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I have a content type in a D6 site that allows the creator of a node to mark the node as "withdrawn" -- he can still see it, but attempts by others to see it are caught and redirected somewhere else, like their user page. When this node gets withdrawn, I'd like to remove it from the local search index (standard Drupal search) as well.

My somewhat brutish way of doing this is:

    db_query("delete from {search_dataset} where sid = %d", $node->nid);
    db_query("delete from {search_index} where sid = %d", $node->nid);

which seems to work -- the node stops showing up in search results. But I'm worried about {search_total} -- there are entries there that correspond to the words in the node's content. I can't just remove all the node's terms from {search_total}, of course; is this worth worrying about? Or am I seriously screwing up the search index by doing this in the first place? Thanks!

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Looking at the code executed from node_delete_multiple() (which is then the function used by node_delete()), I see that the function called is search_reindex().

    // Remove this node from the search index if needed.
    // This code is implemented in node module rather than in search module,
    // because node module is implementing search module's API, not the other
    // way around.
    if (module_exists('search')) {
      search_reindex($nid, 'node');
    }

The code executed from that function to delete rows from the search tables is the following one.

db_delete('search_dataset')
  ->condition('sid', $sid)
  ->condition('type', $module)
  ->execute();

db_delete('search_index')
  ->condition('sid', $sid)
  ->condition('type', $module)
  ->execute();

// Don't remove links if re-indexing.
if (!$reindex) {
  db_delete('search_node_links')
    ->condition('sid', $sid)
    ->condition('type', $module)
    ->execute();
}

I suggest using search_reindex(), but to reply to your question, it doesn't seem that updating the "search_total" table is necessary, at this point; Drupal doesn't do it when a node is deleted. That table is updated from search_update_totals(), which is called from search_cron(). See the comment given for the following code, executed from search_update_totals().

  // Find words that were deleted from search_index, but are still in
  // search_total. We use a LEFT JOIN between the two tables and keep only the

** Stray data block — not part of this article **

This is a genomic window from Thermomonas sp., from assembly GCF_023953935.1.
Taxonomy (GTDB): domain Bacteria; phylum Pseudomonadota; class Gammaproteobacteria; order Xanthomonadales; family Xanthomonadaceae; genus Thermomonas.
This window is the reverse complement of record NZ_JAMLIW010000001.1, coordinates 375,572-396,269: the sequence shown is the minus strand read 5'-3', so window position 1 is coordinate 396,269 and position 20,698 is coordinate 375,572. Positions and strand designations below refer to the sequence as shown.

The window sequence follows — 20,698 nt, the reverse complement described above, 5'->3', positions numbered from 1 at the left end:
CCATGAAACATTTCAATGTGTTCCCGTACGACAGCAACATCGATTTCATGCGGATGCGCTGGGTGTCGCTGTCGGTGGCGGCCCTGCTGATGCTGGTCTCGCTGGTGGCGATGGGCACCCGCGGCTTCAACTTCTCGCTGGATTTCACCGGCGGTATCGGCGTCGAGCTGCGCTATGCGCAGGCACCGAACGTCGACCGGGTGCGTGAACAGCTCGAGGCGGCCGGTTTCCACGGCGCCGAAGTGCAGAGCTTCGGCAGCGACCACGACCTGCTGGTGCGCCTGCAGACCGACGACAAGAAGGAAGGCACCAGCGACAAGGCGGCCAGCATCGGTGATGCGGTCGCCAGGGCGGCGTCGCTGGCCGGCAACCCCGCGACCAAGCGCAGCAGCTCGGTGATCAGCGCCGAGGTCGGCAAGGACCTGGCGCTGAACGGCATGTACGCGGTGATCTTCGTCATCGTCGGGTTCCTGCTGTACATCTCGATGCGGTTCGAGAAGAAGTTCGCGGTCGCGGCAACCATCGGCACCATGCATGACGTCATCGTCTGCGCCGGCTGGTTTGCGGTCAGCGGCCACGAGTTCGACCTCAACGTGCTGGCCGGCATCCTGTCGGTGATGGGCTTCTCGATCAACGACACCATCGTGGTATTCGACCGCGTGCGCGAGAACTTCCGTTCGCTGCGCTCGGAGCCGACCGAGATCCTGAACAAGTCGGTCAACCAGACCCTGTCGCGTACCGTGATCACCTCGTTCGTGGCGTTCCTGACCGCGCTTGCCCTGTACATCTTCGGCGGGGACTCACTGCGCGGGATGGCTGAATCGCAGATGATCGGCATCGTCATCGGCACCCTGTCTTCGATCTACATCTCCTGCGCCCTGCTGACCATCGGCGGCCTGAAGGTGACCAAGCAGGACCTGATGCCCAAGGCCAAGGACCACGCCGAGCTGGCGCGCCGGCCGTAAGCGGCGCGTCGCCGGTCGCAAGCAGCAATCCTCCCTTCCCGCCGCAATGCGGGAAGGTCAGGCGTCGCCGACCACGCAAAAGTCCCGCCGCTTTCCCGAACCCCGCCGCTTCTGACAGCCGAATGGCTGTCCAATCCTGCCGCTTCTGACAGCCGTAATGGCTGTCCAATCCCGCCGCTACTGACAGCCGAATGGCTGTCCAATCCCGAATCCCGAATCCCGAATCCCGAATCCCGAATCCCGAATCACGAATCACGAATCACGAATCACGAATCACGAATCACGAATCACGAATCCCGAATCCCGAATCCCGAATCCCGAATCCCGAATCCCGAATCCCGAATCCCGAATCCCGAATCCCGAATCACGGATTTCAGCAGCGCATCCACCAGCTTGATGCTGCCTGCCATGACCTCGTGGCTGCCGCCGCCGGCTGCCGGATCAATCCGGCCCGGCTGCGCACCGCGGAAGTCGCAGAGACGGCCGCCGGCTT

// rows which fail to join.
  $result = db_query("SELECT t.word AS realword, i.word FROM {search_total} t LEFT JOIN {search_index} i ON t.word = i.word WHERE i.word IS NULL", array(), array('target' => 'slave'));
  $or = db_or();
  foreach ($result as $word) {
    $or->condition('word', $word->realword);
  }
  if (count($or) > 0) {
    db_delete('search_total')
      ->condition($or)
      ->execute();
  }

In Drupal 6, the equivalent of search_reindex() is search_wipe(), which is called from node_delete(). The function contains the following code to delete the tables' content.

db_query("DELETE FROM {search_dataset} WHERE sid = %d AND type = '%s'", $sid, $type);
db_query("DELETE FROM {search_index} WHERE sid = %d AND type = '%s'", $sid, $type);
// Don't remove links if re-indexing.
if (!$reindex) {
  db_query("DELETE FROM {search_node_links} WHERE sid = %d AND type = '%s'", $sid, $type);
}

Also in this case, I suggest using search_wipe().

  • Good suggestion (= "duh, I should have thought of that"); thanks! I'm working in Drupal 6, but D7's search_reindex() appears to just be a conversion of D6's search_rewrite(). I think I'd be safe doing what I'm doing, but using the "real" function is a better idea. – Jim Miller May 27 '12 at 1:26
  • The Drupal 6 equivalent is search_wipe(); I have updated my answer. – kiamlaluno May 27 '12 at 2:46
  • Hmm -- there's another aspect to this matter. The approach outlined here does seem to remove the node from the index. However, since the node still exists, it'll be re-indexed the next time (more or less) that cron runs. From the looks of node_update_index() in D6, and some experimentation, it looks like I'll be OK if I leave the entry in {search_dataset} and make sure that the node's REINDEX field is 0. As long as I don't reset the search index (thus setting all nodes' reindex to a non-zero value), anyway... Does this make sense? – Jim Miller May 27 '12 at 15:51

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